thanks for asking, I'd indeed like to share my view on this matter.
In this post I'm not going to come up with a revolutionary new pointing device in terms of technology, involving infrared lasers or miniature radar devices or AI-powered cameras to locate your finger's positions on a virtual trackpad or analyze your view focus on the screen. Rather, I'd like to think of what a mobile pointing device would have to feature, which of the current technical approaches are the most promising in this respect and what that might result in when combining it with a Textblade.
A pointing device in general should feature the following attributes:
- intuitive use
- high pointing precision (high pointing resolution)
- high pointing reliability (I have reproducible control over the cursor)
- high pointing efficiency (I quickly reach the position I'm targeting on screen)
In addition, a mobile pointing device should feature:
- small build, low weight
- integration with other input devices to not have yet another device to carry around and manage
- high functional integration to allow for additional input interactions (like scrolling, right/middle/left click, gesture controls)
- small footprint when using (there may not be much space to move a device around)
- mechanical robustness
Looking at existing pointing devices, I can think of 4 general designs which have been more or less successfully offered for mobile use. Here are the pros and cons from my POV with respect to mobile use:
obviously the most commonly used pointing device in general (though probably not in mobile use).
- high pointing precision
- high pointing efficiency and reliability (i.e. you get a high rate of initial hits with when targeting an element on the screen, even with high cursor speeds)
- best cursor control of all pointing devices.
- highly intuitive cursor control
- needs a flat, hard surface in addition to the space your mobile device consumes
- cannot be "left alone" in uncontrolled environments where it could slip down a slope or be moved by vibrations, hence occupying a hand which is then not available for typing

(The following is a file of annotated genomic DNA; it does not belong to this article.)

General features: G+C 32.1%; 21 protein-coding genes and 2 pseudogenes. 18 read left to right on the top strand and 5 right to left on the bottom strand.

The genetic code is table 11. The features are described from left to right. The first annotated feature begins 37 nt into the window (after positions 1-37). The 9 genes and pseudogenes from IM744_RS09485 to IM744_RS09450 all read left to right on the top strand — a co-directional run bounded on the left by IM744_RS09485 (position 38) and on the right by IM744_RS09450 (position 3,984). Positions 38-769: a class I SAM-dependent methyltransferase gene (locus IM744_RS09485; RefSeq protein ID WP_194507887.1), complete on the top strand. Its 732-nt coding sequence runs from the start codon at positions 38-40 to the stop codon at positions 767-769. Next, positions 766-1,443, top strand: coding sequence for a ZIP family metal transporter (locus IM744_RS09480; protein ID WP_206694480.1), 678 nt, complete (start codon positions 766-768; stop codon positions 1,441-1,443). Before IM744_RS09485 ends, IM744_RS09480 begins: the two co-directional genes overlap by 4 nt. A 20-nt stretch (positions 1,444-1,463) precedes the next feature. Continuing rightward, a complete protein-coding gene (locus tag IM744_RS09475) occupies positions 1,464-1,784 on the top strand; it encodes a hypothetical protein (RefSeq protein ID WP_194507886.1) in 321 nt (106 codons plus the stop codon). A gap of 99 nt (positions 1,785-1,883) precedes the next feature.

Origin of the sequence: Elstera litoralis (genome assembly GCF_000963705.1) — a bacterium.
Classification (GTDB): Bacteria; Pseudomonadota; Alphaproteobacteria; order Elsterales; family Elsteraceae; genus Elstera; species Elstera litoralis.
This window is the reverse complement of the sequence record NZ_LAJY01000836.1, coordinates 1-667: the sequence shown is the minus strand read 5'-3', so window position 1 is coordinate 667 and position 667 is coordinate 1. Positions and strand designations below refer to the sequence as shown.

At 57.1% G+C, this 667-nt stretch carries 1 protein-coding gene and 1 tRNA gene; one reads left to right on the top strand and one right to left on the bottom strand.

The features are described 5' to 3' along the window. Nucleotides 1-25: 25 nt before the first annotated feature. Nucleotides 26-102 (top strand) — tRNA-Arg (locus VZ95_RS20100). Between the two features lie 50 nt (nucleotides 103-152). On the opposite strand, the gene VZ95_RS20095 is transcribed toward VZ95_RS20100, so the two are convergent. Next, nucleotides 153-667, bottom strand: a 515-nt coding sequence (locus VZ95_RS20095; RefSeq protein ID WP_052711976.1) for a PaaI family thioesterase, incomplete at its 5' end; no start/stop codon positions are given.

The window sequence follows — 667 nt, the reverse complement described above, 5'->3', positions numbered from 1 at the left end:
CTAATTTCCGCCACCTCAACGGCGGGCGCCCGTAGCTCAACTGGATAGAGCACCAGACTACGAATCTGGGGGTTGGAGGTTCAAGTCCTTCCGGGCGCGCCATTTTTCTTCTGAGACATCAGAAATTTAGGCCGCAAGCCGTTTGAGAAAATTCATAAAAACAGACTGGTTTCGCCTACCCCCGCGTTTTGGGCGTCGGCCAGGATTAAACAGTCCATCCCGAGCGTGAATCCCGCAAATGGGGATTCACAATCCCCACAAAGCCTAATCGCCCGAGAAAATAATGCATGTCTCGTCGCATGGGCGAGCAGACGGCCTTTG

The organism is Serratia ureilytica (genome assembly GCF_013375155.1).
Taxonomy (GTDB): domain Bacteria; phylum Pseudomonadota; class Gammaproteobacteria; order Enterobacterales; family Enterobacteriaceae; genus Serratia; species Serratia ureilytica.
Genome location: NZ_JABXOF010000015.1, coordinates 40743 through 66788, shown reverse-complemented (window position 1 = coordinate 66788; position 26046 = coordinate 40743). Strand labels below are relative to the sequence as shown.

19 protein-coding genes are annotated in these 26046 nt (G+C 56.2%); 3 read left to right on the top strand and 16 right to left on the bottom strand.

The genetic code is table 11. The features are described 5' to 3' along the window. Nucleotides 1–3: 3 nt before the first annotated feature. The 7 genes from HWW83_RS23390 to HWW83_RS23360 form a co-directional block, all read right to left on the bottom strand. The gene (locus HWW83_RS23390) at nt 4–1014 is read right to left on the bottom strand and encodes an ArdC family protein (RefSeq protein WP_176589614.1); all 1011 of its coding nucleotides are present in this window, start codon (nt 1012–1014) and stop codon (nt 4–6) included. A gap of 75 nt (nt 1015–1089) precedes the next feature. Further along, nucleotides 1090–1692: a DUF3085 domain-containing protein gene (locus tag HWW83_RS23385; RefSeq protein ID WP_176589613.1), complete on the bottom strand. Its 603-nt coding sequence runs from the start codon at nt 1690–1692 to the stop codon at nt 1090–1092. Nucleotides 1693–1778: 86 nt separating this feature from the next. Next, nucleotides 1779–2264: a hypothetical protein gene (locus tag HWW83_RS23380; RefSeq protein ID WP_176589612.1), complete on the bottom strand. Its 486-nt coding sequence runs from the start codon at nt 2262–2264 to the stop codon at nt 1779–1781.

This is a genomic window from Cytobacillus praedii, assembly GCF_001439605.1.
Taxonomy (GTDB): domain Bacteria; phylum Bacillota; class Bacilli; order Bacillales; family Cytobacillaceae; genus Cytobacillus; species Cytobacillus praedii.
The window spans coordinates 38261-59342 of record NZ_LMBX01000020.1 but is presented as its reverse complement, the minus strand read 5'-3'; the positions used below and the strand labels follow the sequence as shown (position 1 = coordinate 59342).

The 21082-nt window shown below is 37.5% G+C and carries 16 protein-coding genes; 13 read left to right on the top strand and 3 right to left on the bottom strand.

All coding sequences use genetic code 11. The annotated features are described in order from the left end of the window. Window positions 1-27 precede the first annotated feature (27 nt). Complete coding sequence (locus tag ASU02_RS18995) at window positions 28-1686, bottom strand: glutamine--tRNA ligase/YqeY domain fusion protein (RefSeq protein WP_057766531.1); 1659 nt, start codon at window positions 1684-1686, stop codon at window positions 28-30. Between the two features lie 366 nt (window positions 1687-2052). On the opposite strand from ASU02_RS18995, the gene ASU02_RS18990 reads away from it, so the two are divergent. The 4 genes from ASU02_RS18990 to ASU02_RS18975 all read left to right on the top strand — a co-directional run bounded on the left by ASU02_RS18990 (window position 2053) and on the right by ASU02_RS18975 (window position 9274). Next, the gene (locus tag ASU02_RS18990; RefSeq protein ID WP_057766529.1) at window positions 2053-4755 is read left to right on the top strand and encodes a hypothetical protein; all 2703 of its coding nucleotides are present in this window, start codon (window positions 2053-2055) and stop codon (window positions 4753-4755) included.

- requires you to take a hand off the keyboard to control the cursor
- additional input features require more complex hardware (additional buttons etc.)
not so commonly used, but tenatiously available for purchase
- decent cursor control in close proximity to the cursor's position
- bulky design, hefty weight
- cursor control precision and efficiency need a lot of training. Efficiency doesn't get close to trackpads or a mouse
- susceptible to mechanical failure due to dust&dirt
Currently the widest-spread pointing device in mobile computers for good reason.
- good pointing precision (increasing with trackpad area)
- decent pointing efficiency (though flatter learning curve than mouse)
- Multitouch option allows for additional functionality using gestures
- intuitive cursor control close to mouse
- allows you to use keyboard and pointing device as a unit - hands remain close to keyboard when pointing the cursor
- simple (cheap) and robust mechanical design - no moving parts if you omit the "click" feel
- larger footprint than a miniaturized mouse like Swiftpoint GT
- small footprint, can be integrated into keyboard
- probably cheap to manufacture
- lousy cursor control, low reliability and efficiency
As you may have figured from my (biased) analysis, I'm a fan of a well-built trackpad. I use a MacBook Pro (late 2016) which has a meticulously (to quote the chief designer's favorite word) refined huge trackpad. While size definitely matters, it should not get any larger in this case - in fact, I got along with the previous generation just as well.
What is important though is the degree of refinement of the controls. In Windows notebooks, so far I didn't find an equivalent to the MacBook trackpad's precision and reliability. I regularly switch to mouse when using a Windows notebook because the trackpad simply is not a viable alternative.
When working with my MacBook, I know I can safely leave the mouse at home. I do graphics design just like any other pointing-intensive task using the trackpad with hardly any (subjective) shortcoming. That is in part due to habituation, given the fact that in controlled environments, a mouse still gives me more reliability and efficiency compared to the trackpad. But the MacBook's trackpad quality allowed me to get so accustomed to using a trackpad that the remaining gap doesn't urge me to switch pointing devices any more. Also, its closeness to the keyboard allows for an integrated workflow (input flow) - using a mouse more and more feels like an interruption of the natural flow of interaction with the computer.
What does all of that mean for a Textblade companion?
Given that Textblade is meant for mobile use, I'd fancy a design which would actually not add an extra device to carry around and manage, but have a keyboard/pointing functionality in one device. As outlined above, I believe that a multitouch trackpad would serve the purpose best (again, if there's no fancy new hightech solution out there involving other means of man/machine interfacing meeting the basic requirements of a pointing device). So, my favorite would be
- a foldable multitouch trackpad
- integrated into the carrying case of the Textblade
- combines with the Textblade to form a solid unit when using them, serving as a stand when working on unsteady ground (on your lap for example - a principal shortcoming of the current Textblade's design: it needs a solid flat surface to stick together and use it properly)
- with the active touch surface located south of the blank key (obviously)
I hope this sparks a constructive discussion.
NB: No offense, but please do not make the pointing feature a prerequisite for GR of the Textblade.